Resident's book looks at trust, leadership in business world
By Betsy Levinson / Staff Writer
Thursday, February 6, 2003
This article first appeared in The
Even before the horrors of Sept. 11, followed by the fallout
from the Enron executive scandal, Concord's Rob Galford was
working on a book about trust in the marketplace.
Called "The Trusted Leader," Galford's new book,
co-authored with Anne Seibold Drapeau, just hit bookstores
and is doing well, he said. He is managing partner of the
Center for Executive Development in Boston, and a former teacher
and author of "The Trusted Advisor." Drapeau works
at Digitas in Boston and has had management positions at Pepsi,
J. P. Morgan and FTD, the floral delivery business.
Galford said the new book is an outgrowth of "The Trusted
"The topic of trust within all levels of a corporation
developed as we researched trust among those at the top level,"
said Galford from his Concord office.
"It was very much on our plate" in the weeks and
months after Sept. 11 and the ensuing spotlight on CEO greed
demonstrated at corporations including Enron and Tyco.
"We wanted to look at trust inside an organization at
all levels rather than among top executives," he said.
Galford said he was struck by the widespread lack of trust
inside the corporate world.
"There was less trust among business partners than we
would have hoped," he said, "and that sense permeated
down through the lower layers of the organization."
Galford and Drapeau set out to define how business leaders
can develop trust between their peers and within their organizations.
Their research took them to board rooms and businesses in
major U.S. cities where, while talking to CEOs, they discovered
what made a trusted leader.
He found out, to his relief, that trusted leaders are made,
"There is a set of formulae that we developed that can
be analyzed," said Galford.
The authors use anecdotes throughout the book that illustrate
the elements that define a trusted person, including two examples
One example he used in a chapter about cultivating organizational
trust is about the sexton and curator at the First Parish
Church in Concord, Doug Baker.
Baker is a jack-of-all-trades with a graduate degree in art
history, in addition to his ability to fix any building problem
with the perfect tool. Baker knows about bonsai, herb gardening
and Buddhism, "but if the historic clock in the steeple
is broken, Doug is the one to call to figure out that if you
just bend that little piece of wire that much, it will work
Galford said every company needs "its Doug Baker,"
and the worthy CEO will discover him or her. "Doug Baker,
in other words, allows First Parish to do its work uninterrupted
and unencumbered by the challenges and digressions of day-to-day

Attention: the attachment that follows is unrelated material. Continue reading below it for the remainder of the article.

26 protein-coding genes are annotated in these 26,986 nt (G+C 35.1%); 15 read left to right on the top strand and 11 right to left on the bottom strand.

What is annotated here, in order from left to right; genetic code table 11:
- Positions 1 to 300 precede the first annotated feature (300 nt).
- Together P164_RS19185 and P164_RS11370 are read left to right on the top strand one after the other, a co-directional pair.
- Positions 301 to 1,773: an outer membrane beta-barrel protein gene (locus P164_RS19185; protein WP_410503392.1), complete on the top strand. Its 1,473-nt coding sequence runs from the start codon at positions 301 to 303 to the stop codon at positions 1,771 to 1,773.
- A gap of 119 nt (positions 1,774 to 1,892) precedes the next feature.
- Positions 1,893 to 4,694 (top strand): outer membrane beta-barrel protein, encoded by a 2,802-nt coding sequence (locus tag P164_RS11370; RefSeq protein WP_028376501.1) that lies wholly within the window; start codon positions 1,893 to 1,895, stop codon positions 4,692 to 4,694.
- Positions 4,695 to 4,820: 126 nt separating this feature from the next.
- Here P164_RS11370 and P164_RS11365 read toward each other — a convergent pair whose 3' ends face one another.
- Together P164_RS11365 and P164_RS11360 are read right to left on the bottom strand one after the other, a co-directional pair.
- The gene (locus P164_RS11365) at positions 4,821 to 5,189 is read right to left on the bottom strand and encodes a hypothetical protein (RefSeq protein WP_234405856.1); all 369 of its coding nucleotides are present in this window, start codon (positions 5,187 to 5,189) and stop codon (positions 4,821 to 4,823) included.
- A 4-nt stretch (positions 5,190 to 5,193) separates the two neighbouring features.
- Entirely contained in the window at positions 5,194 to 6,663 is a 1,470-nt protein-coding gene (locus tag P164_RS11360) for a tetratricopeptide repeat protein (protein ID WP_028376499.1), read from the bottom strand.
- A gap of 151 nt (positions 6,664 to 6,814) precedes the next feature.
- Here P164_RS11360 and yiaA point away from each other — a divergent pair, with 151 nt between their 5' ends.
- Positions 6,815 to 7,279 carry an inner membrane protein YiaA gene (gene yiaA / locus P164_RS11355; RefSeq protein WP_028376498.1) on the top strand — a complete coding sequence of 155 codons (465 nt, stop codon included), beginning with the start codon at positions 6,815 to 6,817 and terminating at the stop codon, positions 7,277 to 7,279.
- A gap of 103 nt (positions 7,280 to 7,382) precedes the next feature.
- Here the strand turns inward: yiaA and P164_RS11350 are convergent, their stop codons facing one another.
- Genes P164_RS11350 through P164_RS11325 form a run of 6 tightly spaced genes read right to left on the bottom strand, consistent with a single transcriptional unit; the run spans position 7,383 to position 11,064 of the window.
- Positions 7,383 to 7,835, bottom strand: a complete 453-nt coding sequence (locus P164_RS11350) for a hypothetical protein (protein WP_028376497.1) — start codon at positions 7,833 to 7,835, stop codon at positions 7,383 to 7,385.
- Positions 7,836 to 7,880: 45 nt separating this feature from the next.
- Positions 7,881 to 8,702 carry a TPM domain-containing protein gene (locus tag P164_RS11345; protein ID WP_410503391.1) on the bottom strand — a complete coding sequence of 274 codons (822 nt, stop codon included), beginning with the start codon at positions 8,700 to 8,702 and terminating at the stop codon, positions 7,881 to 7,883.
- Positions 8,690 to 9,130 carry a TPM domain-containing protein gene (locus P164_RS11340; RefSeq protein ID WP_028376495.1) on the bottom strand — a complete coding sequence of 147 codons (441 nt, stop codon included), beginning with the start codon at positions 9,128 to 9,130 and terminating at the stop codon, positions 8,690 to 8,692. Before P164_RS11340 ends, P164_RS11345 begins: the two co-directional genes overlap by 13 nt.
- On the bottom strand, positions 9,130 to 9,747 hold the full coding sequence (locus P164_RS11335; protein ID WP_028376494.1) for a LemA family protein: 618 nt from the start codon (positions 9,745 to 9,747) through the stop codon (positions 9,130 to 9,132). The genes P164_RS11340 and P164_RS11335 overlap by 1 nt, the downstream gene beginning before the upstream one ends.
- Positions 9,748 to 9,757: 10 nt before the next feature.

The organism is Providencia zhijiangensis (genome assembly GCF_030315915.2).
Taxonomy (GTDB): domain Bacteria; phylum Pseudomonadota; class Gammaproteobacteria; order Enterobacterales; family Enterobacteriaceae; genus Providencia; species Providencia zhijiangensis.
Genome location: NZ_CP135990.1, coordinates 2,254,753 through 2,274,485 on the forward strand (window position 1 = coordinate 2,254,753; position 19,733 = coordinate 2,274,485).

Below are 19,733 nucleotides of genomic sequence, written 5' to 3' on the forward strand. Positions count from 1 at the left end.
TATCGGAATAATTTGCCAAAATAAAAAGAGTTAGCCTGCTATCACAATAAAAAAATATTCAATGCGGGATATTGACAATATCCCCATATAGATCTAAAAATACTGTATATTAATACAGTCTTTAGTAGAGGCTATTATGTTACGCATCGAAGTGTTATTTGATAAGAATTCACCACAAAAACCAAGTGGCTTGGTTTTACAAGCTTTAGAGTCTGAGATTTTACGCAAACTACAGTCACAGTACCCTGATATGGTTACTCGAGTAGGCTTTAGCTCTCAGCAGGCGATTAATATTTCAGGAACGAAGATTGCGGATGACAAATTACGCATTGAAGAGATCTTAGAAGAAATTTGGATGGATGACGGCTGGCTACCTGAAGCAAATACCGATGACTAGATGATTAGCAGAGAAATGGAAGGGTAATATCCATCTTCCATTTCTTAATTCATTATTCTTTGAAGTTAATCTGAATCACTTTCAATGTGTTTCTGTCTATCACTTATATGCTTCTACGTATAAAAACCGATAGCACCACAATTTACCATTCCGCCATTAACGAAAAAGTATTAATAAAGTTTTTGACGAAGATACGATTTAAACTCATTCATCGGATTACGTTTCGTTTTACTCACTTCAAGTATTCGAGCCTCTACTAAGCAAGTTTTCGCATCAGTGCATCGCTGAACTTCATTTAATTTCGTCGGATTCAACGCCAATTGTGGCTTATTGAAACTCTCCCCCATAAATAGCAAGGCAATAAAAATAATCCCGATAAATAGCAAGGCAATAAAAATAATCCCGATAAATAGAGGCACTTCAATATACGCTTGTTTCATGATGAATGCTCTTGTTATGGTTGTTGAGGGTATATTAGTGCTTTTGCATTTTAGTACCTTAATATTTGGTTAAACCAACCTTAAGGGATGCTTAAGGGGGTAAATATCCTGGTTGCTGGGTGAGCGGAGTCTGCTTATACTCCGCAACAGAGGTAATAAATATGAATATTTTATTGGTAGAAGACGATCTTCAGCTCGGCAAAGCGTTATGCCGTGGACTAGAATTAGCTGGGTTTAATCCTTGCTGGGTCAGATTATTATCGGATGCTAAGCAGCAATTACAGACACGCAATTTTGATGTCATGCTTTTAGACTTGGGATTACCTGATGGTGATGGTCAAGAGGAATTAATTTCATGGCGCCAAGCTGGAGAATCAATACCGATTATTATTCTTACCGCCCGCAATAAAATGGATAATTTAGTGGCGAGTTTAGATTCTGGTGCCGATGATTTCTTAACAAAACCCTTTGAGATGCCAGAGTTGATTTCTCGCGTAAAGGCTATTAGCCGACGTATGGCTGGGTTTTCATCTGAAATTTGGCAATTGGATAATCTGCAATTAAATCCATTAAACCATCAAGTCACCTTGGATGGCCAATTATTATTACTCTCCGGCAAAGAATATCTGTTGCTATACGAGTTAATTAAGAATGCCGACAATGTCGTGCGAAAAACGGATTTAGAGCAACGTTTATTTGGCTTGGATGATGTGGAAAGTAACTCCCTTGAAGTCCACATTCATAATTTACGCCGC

He said Concord is "rich with people in the business
world" who provide examples of trusted leaders.
Another example, according to Galford's book, is embodied
by Maynard Forbes, owner of the West Concord 5 & 10. Galford
said Forbes can suggest the perfect tool for any job, not
necessarily the one a customer comes in asking for.
"If you go in to buy something and you explain to Maynard
Forbes, the owner, what it is you're trying to do, he won't
hesitate to talk you out of your intended purchase to say,
'you don't need that, but you will need this.'"
Galford said trusted leaders are not clinical about their
management skills, and not self-conscious or cynical to achieve
an end. According to Galford and Drapeau, there are three
kinds of trust: strategic, organizational and personal.
Galford is surprised at "how resonant a topic trust
is." He heard over and over that companies felt there
"wasn't enough trust" within organizations. He said
it was pure luck, not smarts, that enabled him to write the
book at a time when Americans are so hungry for trust in their
"But I never felt depressed," he said. "There
are good people out there. Not as many as we would like to
see, but in the ebb and flow of time, they are there."
He said trusted leaders are not clumped in one profession
or echelon, but "as broad as humanity itself, which is
what you want."
Interestingly, Galford's research showed that while American
workers he surveyed did not like the idea of the CEO, they
were less critical of their own company head.
"The American CEO is the least envied person of all,
yet at the same time, people don't feel that way about their
own," He said the same thing is true of Congress. His
respondents seemed to be critical of Congress as a body, but
the reelection rate for incumbents is approximately 95 percent.
Up next for Galford? He is already working on a third book
tentatively titled "The Leadership Legacy," which,
not surprisingly, grew out of "The Trusted Leader."
In the new book, Galford is finding out that one's core attributes,
or set of principles, need to be shared with close family
and associates, so that one's legacy isn't first mentioned
in the obituary.
"Every time you leave a job, you leave a legacy, or
reputation," said Galford. "It's not enough just
to lead a worthwhile life, you need to talk about your principles
and be conscious of what you are leaving behind."